Guy’s news: Compost; evangelism from a new convert

Composting is a near religious experience for many organic growers; a matter of faith rather than reason. Liking plain muck and lacking the required faith, for years I was irritated by the smug assurance of those with an elevated relationship with their organic matter. In retrospect, I suspect my resistance was more irrational than their faith.

Composting is a near religious experience for many organic growers; a matter of faith rather than reason. Liking plain muck and lacking the required faith, for years I was irritated by the smug assurance of those with an elevated relationship with their organic matter. In retrospect, I suspect my resistance was more irrational than their faith.

So why now, in my 57th year, have I seen the light? Firstly, given the environmental impact of livestock, we need a more sustainable source of fertility than muck. Secondly, I met a man who sent ten tonnes of cooked crab waste, packed with valuable nutrients, to landfill every week at huge cost to him and the environment, then another bloke in the pub looking for a home for thousands of tonnes of wood chip; the perfect high carbon material to mix with the nitrogen-rich crab. Thirdly, our agnostic and practical farm team attest to compost soil and its crop improving properties. Fourthly, I met Milan, a highly practical Bulgarian organic grower and compost expert who, with alchemist wizardry, seems to be able to make compost from almost anything given a thermometer and loader. Milan brewed up a little crab, wood chip and spent sheep wool insulation and tried some of the resulting compost on my cardoons and artichokes; they love it. So, I have seen the errors of my youth and come inside. Milan tells me we have only just started.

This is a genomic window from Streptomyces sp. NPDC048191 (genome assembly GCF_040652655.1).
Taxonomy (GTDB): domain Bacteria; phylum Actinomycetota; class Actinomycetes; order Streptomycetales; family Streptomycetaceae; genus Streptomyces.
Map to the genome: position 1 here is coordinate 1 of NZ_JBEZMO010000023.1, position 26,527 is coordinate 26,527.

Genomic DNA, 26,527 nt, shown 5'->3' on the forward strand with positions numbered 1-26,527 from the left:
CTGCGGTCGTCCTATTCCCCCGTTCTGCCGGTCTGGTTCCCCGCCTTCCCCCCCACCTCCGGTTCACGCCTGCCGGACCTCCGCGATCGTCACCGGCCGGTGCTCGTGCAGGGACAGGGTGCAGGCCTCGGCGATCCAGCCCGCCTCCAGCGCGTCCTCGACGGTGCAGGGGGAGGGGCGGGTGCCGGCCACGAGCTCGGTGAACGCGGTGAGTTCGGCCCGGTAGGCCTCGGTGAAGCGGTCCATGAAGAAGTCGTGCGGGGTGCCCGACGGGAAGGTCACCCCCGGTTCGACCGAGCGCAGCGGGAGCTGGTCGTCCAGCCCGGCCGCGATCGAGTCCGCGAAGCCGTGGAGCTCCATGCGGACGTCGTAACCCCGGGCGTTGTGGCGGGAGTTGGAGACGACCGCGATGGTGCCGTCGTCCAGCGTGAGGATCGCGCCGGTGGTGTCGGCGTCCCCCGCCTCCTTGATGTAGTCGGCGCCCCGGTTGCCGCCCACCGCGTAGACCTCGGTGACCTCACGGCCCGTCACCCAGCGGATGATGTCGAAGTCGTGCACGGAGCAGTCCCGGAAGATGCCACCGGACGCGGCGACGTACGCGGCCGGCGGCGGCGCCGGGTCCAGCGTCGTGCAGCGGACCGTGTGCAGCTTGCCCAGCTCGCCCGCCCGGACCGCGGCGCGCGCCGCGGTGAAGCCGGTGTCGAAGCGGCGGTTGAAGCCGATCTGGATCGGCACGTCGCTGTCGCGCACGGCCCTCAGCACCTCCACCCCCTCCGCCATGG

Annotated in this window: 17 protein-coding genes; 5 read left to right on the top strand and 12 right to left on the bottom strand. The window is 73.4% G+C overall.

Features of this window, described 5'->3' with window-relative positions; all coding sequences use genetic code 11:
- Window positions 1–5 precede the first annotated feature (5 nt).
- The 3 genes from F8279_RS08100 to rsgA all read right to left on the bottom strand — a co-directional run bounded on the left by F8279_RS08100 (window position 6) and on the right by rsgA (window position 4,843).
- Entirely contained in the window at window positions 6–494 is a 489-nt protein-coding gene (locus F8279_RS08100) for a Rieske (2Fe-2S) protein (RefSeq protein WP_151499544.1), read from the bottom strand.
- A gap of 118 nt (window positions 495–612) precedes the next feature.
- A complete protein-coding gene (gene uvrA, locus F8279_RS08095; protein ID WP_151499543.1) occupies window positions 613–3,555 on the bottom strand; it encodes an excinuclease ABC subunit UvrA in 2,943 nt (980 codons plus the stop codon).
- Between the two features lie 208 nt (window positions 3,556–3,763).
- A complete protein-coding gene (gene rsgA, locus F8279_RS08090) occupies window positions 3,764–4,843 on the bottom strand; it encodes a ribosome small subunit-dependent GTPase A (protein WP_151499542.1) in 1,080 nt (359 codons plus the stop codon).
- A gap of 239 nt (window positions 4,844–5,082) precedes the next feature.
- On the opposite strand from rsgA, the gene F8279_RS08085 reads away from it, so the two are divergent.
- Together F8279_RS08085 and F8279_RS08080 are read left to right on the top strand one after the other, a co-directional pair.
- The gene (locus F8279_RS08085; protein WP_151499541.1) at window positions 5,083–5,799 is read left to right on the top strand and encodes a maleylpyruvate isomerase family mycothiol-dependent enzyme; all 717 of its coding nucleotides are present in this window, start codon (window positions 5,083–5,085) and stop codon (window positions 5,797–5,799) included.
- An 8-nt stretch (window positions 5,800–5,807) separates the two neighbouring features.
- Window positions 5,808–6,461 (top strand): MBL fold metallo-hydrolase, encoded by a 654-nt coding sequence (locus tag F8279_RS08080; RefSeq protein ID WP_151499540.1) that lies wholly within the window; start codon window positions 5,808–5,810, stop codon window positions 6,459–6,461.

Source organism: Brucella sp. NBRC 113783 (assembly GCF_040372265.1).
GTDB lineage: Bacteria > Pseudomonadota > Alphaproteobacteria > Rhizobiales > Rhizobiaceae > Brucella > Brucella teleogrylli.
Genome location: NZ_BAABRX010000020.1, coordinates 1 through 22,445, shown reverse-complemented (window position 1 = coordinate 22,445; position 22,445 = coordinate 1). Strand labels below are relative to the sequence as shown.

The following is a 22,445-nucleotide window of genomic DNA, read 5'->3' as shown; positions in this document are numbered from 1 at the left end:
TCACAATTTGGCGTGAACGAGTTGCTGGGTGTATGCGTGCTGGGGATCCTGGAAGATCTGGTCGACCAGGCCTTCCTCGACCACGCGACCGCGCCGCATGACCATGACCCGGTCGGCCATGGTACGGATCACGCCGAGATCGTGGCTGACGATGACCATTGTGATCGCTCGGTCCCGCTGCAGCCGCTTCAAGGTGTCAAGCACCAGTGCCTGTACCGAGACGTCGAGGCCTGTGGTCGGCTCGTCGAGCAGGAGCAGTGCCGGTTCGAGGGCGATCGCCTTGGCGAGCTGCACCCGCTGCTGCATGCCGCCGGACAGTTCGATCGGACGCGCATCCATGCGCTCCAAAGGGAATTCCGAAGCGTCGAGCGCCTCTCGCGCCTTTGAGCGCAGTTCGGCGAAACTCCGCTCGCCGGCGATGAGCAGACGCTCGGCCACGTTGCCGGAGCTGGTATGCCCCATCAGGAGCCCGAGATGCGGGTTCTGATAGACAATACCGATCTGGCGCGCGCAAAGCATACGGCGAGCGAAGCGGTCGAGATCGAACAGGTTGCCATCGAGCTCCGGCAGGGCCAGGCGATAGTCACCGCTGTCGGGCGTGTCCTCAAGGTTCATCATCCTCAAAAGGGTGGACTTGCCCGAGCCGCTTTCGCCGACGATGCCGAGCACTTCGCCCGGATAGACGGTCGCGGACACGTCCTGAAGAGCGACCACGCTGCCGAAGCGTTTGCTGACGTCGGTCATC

It is shocking how much compostable material is wasted at such cost to our environment: food waste, sewage sludge, whey, wood chip, hedge trimmings, seafood waste, abattoir waste. The reasons are: partly the unintended consequences of well-meaning environmental and health legislation; partly the chronic failing of businesses and our market economy to solve complex longterm problems involving bulky, perishable, highly variable and locally specific raw materials; and partly that the alternatives are just too cheap. Time is running out; we cannot afford 100% safety when environmental destruction is 95% certain if we continue on our current path. We just have to find the will and the way to create solutions, even if they cost businesses the flexible luxury of not planning full life cycles, and even if they carry some risk and are occasionally smelly.

Guy Singh-Watson

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